1   106.000000         0.980392
2   112.360000         0.961169
3   119.101600         0.942322
4   126.247696         0.923845
5   133.822558         0.905731
6   141.851911         0.887971
7   150.363026         0.870560
8   159.384807         0.853490
9   168.947896         0.836755
10  179.084770         0.820348
11  189.829856         0.804263
12  201.219647         0.788493
13  213.292826         0.773033
14  226.090396         0.757875
15  239.655819         0.743015
16  254.035168         0.728446
17  269.277279         0.714163
18  285.433915         0.700159
19  302.559950         0.686431
20  320.713547         0.672971
21  339.956360         0.659776
22  360.353742         0.646839
23  381.974966         0.634156
24  404.893464         0.621721
25  429.187072         0.609531
26  454.938296         0.597579
27  482.234594         0.585862
28  511.168670         0.574375
29  541.838790         0.563112``````

Once we have both vectors, we can multiply them to get discounted cashflow, then `sum()` to get the Present Value.

``````>>> df['Discounted_cashflow'] = df['Income'] * df['Discount_vector']
>>> df
Income  Discount_vector  Discounted_cashflow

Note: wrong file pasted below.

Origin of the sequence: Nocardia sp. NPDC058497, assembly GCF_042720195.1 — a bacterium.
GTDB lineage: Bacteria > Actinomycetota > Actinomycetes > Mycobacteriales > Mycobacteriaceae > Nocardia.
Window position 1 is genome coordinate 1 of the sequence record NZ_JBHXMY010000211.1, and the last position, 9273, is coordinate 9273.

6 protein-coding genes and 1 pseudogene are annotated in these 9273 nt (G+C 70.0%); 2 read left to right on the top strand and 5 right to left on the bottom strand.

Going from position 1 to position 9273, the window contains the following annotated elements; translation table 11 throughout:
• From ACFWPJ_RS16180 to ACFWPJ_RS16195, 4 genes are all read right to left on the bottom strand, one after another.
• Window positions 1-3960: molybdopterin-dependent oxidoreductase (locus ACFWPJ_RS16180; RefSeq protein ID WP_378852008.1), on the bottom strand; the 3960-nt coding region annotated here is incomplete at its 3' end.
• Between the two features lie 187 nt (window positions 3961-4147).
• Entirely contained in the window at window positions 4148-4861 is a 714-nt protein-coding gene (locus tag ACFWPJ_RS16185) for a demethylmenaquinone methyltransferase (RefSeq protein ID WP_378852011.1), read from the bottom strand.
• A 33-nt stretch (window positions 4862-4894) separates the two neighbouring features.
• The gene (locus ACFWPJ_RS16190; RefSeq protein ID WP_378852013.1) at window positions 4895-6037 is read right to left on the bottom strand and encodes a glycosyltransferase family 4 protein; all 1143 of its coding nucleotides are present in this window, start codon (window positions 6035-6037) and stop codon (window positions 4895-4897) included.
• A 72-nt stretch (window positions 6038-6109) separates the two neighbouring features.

0   100.000000         1.000000           100.000000
1   106.000000         0.980392           103.921569
2   112.360000         0.961169           107.996924
3   119.101600         0.942322           112.232098
4   126.247696         0.923845           116.633356
5   133.822558         0.905731           121.207214
6   141.851911         0.887971           125.960438
7   150.363026         0.870560           130.900063
8   159.384807         0.853490           136.033398
9   168.947896         0.836755           141.368042
10  179.084770         0.820348           146.911886
11  189.829856         0.804263           152.673137
12  201.219647         0.788493           158.660319
13  213.292826         0.773033           164.882292
14  226.090396         0.757875           171.348264
15  239.655819         0.743015           178.067804
16  254.035168         0.728446           185.050855
17  269.277279         0.714163           192.307751
18  285.433915         0.700159           199.849232
19  302.559950         0.686431           207.686456
20  320.713547         0.672971           215.831023
21  339.956360         0.659776           224.294985
22  360.353742         0.646839           233.090867
23  381.974966         0.634156           242.231685
24  404.893464         0.621721           251.730967
25  429.187072         0.609531           261.602770
26  454.938296         0.597579           271.861702
27  482.234594         0.585862           282.522945
28  511.168670         0.574375           293.602276
29  541.838790         0.563112           305.116091
>>> df['Discounted_cashflow'].sum()
5535.5764080801655``````